The admonition to converse only in whispers during the show was not lost on the near capacity audience who filled Nashville’s City Winery for Joe Ely, Robert Earl Keen and Terry Allen. The music of these three master singer/songwriters commands absolute attention, and folks in the crowd were drawn to every word of the songs these Texas artists performed.
The show was in an in-the-round format, allowing the trio to exchange comments and sing and/or play along with their fellow artists as the show progressed. The three performed mostly familiar songs throughout the evening, with Keen opening the show with “Shades of Gray.” Complimenting his fellow singers, Keen said, “It is a privilege to open for Terry and Joe. When I wonder about something, I don’t think, ‘what would Jesus do,’ but, ‘what would these guys do?’”
Allen followed with “The Wolfman of Del Rio” and Ely came back with “All That You Need.” The three men draw heavily from their Texan backgrounds, weaving the state’s landscapes and wisdom in and out of their tunes. Allen relayed a story about his parents loving a house in Amarillo so much, when they moved to Lubbock they had an identical home built. When his mother moved back to Amarillo, she (not so patiently) waited until the woman in the original home died so she could buy it and move back in—all of which served as inspiration for “Hold On To The House.”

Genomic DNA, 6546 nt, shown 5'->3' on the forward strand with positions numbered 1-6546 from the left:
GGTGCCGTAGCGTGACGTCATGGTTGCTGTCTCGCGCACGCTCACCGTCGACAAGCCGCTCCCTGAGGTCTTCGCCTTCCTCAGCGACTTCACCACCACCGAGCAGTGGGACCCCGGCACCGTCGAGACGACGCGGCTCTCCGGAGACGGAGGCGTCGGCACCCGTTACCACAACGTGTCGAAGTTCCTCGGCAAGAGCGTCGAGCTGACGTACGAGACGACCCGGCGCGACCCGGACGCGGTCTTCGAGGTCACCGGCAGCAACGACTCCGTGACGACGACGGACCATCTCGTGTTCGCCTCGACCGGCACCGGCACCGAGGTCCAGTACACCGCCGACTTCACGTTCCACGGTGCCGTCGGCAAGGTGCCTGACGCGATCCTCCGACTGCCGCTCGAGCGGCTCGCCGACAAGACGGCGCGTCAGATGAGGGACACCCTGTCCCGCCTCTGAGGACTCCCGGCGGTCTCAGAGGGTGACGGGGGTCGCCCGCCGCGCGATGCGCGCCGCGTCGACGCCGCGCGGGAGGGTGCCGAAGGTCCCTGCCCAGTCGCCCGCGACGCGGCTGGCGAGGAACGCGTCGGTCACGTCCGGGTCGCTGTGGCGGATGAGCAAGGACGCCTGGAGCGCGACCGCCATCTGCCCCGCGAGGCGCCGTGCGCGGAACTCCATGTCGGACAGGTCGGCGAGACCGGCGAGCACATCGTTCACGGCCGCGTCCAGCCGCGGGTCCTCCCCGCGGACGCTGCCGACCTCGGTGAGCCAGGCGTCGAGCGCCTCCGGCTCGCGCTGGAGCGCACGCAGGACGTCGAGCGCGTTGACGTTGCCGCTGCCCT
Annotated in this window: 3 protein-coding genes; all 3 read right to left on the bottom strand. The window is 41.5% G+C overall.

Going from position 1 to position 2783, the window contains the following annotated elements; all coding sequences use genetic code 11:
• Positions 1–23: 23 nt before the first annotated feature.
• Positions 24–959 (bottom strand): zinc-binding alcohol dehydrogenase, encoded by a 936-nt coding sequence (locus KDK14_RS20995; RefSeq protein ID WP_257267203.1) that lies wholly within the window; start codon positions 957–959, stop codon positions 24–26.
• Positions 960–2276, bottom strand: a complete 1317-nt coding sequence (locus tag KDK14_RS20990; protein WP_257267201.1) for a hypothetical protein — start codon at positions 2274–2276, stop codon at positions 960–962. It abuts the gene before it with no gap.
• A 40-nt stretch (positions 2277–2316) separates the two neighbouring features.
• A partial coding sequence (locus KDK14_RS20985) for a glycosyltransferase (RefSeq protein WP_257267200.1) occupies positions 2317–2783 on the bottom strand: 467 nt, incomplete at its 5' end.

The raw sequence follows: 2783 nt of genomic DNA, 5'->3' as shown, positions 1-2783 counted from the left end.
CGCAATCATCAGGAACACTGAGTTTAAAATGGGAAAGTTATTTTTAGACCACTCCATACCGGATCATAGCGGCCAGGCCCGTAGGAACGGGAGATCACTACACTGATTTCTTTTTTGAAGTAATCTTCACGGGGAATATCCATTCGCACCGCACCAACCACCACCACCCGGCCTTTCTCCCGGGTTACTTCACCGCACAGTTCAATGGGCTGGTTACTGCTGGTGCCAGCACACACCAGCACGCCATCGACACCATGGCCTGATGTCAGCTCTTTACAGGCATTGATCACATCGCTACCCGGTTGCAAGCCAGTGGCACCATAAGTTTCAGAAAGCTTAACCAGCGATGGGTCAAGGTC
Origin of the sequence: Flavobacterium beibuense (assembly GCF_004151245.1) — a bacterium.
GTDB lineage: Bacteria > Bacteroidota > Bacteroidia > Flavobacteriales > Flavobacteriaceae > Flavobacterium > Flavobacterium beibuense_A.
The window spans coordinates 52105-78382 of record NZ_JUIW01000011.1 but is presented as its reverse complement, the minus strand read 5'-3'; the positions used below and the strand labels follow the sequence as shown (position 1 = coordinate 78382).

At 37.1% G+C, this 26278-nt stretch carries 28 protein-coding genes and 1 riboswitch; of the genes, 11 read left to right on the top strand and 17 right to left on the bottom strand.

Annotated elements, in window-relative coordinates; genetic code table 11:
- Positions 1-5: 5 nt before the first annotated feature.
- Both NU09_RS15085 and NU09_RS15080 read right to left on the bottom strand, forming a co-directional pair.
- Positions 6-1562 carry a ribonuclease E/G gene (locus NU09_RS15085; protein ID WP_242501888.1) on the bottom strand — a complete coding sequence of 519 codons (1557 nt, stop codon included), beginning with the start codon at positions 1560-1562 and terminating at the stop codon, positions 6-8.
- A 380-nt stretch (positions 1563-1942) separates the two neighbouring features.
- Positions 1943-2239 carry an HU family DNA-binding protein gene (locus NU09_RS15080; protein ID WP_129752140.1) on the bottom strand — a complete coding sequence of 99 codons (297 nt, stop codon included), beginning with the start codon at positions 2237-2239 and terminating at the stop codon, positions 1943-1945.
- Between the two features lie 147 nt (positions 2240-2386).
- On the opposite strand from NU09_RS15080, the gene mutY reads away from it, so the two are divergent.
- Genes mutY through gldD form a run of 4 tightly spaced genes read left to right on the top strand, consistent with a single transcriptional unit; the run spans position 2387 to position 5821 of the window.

The three singers are so familiar with each other and each other’s music that the set was comfortable, almost as if the audience was in their living room, not a club near downtown Nashville. After winding through tunes like Ely’s “Because of the Wind,” Allen’s “Peggy Legg” and Keen’s “Whenever Kindness Fails,” the trio left the stage to wild applause and calls for their return. And return they did, playing as an encore a song Keen said they all grew up with, the Flatt & Scruggs classic, “Give Me Flowers (While I’m Living).”
– Vernell Hackett